A protector of the forests in Slavic lore, Leshy is known to play tricks on those who enter his woods — while some legends say he’s a malevolent spirit who kidnaps babies.
For centuries, Slavic folklore has spoken of a frightening forest spirit known as Leshy. A protector of the forests, the Leshy most often appears in the form of an old bearded man missing his eyebrows, eyelashes, and right ear. However, Leshy can take many forms — and he is a far more complex character than he might seem at first glance.
Though he is a protective spirit, Leshy is also known to play tricks on travelers who become lost in his woods. He prefers not to be seen by humans, though he can be heard singing, laughing, and whistling through the forest, and it’s said that his movements cause the trees to blow around him. And when he is angered, his temperament can quickly turn foul.
Those who respect Leshy’s forests are typically spared his ire. But those who enter his forests seeking to cause harm — cutting trees or hunting without Leshy’s permission — tend to find themselves in less than favorable circumstances.
The Old Man Of The Forest
Characterizations of Leshy tend to vary widely. PBS reports that much of Slavic lore was handed down orally before it was ever recorded in writing, which may account for why folk tales have painted Leshy in several different lights over the centuries.
According to some accounts, Leshy is a shapeshifter who can appear as any element of the forest — a mushroom, a log, a pebble, a woodland creature — or simply not at all, should he choose to remain invisible.
But if he makes himself known, he may appear as a withered old man. He is said to have a wizened face covered in a tangled, mossy green beard, and blue blood that tints his bark-like skin. At times, he is as tall as the trees, though he can also shrink down to the size of an ant. Some stories depict him as having cloven hooves and horns.
In some tales, Leshy is not a single, isolated character. Rather, “leshy” is a term applied to any number of forest spirits, who play games with one another and gamble their animals away.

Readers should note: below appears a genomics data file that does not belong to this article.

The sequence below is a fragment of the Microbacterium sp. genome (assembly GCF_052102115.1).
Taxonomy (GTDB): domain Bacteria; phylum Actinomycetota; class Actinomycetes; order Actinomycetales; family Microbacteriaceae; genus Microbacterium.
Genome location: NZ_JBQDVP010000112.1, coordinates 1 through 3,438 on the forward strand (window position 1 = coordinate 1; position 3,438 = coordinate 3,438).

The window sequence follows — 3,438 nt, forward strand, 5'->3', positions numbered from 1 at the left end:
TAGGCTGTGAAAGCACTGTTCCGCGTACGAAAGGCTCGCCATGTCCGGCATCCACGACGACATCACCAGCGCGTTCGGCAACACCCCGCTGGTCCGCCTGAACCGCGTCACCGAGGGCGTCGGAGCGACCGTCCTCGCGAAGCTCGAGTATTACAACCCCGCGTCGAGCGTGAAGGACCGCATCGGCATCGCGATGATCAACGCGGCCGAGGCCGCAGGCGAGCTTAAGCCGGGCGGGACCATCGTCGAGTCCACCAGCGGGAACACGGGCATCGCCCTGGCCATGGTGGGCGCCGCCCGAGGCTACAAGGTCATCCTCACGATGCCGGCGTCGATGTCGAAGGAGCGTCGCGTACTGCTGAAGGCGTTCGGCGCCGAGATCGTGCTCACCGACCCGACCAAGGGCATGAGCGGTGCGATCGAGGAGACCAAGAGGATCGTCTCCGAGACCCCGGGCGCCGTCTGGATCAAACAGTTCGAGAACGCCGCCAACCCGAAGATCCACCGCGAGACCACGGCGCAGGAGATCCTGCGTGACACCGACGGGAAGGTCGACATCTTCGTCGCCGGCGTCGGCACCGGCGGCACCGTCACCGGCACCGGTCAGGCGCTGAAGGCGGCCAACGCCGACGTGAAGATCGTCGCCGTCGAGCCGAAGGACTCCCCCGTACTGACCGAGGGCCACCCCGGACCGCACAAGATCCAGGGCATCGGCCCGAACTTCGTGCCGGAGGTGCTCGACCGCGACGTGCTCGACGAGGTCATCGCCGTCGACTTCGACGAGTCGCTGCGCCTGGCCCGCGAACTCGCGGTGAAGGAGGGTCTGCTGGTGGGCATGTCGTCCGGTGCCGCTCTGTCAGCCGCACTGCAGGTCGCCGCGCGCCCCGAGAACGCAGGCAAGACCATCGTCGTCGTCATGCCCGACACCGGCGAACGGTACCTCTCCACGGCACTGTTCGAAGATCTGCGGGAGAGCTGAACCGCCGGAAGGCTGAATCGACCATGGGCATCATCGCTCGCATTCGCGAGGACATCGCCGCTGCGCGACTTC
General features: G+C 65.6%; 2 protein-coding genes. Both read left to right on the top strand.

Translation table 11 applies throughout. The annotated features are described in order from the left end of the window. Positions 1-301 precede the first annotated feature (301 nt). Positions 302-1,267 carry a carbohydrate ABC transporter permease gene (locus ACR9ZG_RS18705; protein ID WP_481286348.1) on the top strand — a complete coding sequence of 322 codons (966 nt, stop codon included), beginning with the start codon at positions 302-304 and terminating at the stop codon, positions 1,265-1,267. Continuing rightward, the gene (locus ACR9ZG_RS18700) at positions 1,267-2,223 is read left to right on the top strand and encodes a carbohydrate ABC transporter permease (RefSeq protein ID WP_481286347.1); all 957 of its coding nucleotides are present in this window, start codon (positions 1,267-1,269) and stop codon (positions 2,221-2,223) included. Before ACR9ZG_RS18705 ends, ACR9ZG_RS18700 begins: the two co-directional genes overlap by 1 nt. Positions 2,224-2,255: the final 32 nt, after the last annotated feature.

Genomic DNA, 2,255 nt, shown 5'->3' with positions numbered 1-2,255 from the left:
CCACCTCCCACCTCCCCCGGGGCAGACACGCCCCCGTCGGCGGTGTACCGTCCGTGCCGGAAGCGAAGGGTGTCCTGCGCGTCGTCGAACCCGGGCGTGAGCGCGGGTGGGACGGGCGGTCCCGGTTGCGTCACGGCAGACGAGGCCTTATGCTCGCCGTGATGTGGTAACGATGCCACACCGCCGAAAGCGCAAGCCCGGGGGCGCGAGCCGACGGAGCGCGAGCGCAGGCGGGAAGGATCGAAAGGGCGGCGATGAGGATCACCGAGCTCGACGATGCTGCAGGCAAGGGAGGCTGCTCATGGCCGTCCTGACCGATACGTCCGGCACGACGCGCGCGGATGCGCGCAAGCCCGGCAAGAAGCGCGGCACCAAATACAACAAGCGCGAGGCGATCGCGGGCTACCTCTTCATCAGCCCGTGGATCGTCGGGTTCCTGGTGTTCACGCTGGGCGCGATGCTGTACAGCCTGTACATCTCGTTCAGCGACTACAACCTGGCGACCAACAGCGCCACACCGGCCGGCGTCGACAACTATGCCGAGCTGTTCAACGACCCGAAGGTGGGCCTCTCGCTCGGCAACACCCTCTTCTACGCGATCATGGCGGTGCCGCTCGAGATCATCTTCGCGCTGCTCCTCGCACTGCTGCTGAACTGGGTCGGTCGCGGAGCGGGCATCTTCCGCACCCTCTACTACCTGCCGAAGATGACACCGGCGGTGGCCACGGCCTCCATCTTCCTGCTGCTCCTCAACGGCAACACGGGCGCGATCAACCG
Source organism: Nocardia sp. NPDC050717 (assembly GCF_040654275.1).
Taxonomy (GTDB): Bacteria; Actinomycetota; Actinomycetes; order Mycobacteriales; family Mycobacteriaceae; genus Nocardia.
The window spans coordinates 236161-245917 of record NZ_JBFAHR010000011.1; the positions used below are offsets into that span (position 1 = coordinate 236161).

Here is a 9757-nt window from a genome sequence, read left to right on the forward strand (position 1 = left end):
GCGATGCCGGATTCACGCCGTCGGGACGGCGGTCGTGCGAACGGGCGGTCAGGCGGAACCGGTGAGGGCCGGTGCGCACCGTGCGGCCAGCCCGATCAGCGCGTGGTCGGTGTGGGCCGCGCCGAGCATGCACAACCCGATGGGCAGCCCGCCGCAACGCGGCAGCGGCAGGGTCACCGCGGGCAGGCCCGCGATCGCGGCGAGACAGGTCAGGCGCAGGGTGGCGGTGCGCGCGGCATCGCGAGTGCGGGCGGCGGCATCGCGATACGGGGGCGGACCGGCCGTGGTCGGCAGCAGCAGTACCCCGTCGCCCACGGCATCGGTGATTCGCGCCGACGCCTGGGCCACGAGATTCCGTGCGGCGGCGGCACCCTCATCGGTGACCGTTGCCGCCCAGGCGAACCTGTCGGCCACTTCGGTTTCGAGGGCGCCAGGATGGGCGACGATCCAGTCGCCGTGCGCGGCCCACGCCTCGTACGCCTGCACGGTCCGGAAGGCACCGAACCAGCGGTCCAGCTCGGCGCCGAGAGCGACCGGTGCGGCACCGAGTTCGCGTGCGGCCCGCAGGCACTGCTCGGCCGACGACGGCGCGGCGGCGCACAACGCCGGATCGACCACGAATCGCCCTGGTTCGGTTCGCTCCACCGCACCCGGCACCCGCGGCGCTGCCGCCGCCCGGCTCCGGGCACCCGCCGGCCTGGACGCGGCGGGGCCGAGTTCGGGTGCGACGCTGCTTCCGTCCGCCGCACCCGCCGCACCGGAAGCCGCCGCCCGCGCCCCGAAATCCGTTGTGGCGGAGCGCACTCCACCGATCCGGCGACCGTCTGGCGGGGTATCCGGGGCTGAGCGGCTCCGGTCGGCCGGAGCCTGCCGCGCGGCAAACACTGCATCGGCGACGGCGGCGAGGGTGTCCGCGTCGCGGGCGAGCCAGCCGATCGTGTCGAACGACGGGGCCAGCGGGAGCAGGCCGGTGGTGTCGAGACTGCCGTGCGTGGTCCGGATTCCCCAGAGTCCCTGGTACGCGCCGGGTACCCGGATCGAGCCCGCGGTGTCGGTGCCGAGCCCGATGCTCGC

Depictions Of The Leshy Throughout The Ages
It is difficult to pin down one precise definition of Leshy. By his very nature, he is an ever-changing spirit of the forest, one who exists in countless stories passed along from generation to generation — and his many, many names reflect this. He is also known as: Borovoi, Gayevoi, Leshak, Lesnik, Lesovik, Lesovoi, Lesun, Mežainis, Miškinis, Miško velnias, and Lauma.
Some of these variations are due to regional differences. Leshy has appeared in the folklore of countries such as Poland, Russia, Ukraine, Latvia, and Lithuania, among others.
One thing all stories seem to agree on is that Leshy’s primary concern is protecting the forests.
Many folk stories also speak of Leshy as a playful spirit, known to play tricks on those who visit his forest. The Leshy is adept at casting illusions and disorienting those who travel through the woods, a skill he implements to protect animals from hunters or to lure travelers deep into unfamiliar parts of the forest so they’ll get lost.
Leshy victims who wish to find their way again can try to make him laugh by putting their clothes on backward and their shoes on the wrong feet.
More malevolent portrayals of Leshy depict him kidnapping babies that haven’t been baptized, or children who’ve wandered into the forest alone. In some stories, Leshy has a cursed human wife named Leschachikha, who is said to have either left her village or been driven out of it. The couple have multiple children, some of which are theirs, some of which are the ones Leshy kidnapped.